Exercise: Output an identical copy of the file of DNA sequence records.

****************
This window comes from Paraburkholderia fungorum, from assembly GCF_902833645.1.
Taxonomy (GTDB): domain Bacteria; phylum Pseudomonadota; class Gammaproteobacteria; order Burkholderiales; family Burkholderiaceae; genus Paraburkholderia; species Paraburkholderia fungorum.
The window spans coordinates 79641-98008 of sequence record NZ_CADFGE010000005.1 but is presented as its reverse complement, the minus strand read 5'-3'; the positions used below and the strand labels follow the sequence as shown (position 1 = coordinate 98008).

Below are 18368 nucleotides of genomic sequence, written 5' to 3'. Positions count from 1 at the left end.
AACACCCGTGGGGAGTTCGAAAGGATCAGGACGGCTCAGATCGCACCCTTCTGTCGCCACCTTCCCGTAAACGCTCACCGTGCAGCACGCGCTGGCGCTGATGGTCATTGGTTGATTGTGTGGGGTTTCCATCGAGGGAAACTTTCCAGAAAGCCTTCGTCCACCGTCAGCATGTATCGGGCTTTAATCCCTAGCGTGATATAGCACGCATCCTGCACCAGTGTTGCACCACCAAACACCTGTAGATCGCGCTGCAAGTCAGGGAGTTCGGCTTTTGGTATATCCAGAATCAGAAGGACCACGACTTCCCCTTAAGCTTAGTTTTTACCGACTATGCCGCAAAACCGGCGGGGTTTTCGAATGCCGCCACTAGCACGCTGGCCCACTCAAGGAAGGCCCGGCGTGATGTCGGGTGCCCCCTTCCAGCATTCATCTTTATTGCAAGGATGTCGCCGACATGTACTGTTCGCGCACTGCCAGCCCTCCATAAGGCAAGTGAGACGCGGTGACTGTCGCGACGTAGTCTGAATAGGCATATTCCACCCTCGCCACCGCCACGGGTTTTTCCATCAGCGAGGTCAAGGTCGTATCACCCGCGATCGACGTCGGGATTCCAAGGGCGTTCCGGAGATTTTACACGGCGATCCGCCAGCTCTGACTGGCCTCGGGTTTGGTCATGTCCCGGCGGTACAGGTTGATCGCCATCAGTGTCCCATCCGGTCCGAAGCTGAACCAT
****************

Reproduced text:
This window comes from Paraburkholderia fungorum, from assembly GCF_902833645.1.
Taxonomy (GTDB): domain Bacteria; phylum Pseudomonadota; class Gammaproteobacteria; order Burkholderiales; family Burkholderiaceae; genus Paraburkholderia; species Paraburkholderia fungorum.
The window spans coordinates 79641-98008 of sequence record NZ_CADFGE010000005.1 but is presented as its reverse complement, the minus strand read 5'-3'; the positions used below and the strand labels follow the sequence as shown (position 1 = coordinate 98008).

Below are 18368 nucleotides of genomic sequence, written 5' to 3'. Positions count from 1 at the left end.
AACACCCGTGGGGAGTTCGAAAGGATCAGGACGGCTCAGATCGCACCCTTCTGTCGCCACCTTCCCGTAAACGCTCACCGTGCAGCACGCGCTGGCGCTGATGGTCATTGGTTGATTGTGTGGGGTTTCCATCGAGGGAAACTTTCCAGAAAGCCTTCGTCCACCGTCAGCATGTATCGGGCTTTAATCCCTAGCGTGATATAGCACGCATCCTGCACCAGTGTTGCACCACCAAACACCTGTAGATCGCGCTGCAAGTCAGGGAGTTCGGCTTTTGGTATATCCAGAATCAGAAGGACCACGACTTCCCCTTAAGCTTAGTTTTTACCGACTATGCCGCAAAACCGGCGGGGTTTTCGAATGCCGCCACTAGCACGCTGGCCCACTCAAGGAAGGCCCGGCGTGATGTCGGGTGCCCCCTTCCAGCATTCATCTTTATTGCAAGGATGTCGCCGACATGTACTGTTCGCGCACTGCCAGCCCTCCATAAGGCAAGTGAGACGCGGTGACTGTCGCGACGTAGTCTGAATAGGCATATTCCACCCTCGCCACCGCCACGGGTTTTTCCATCAGCGAGGTCAAGGTCGTATCACCCGCGATCGACGTCGGGATTCCAAGGGCGTTCCGGAGATTTTACACGGCGATCCGCCAGCTCTGACTGGCCTCGGGTTTGGTCATGTCCCGGCGGTACAGGTTGATCGCCATCAGTGTCCCATCCGGTCCGAAGCTGAACCAT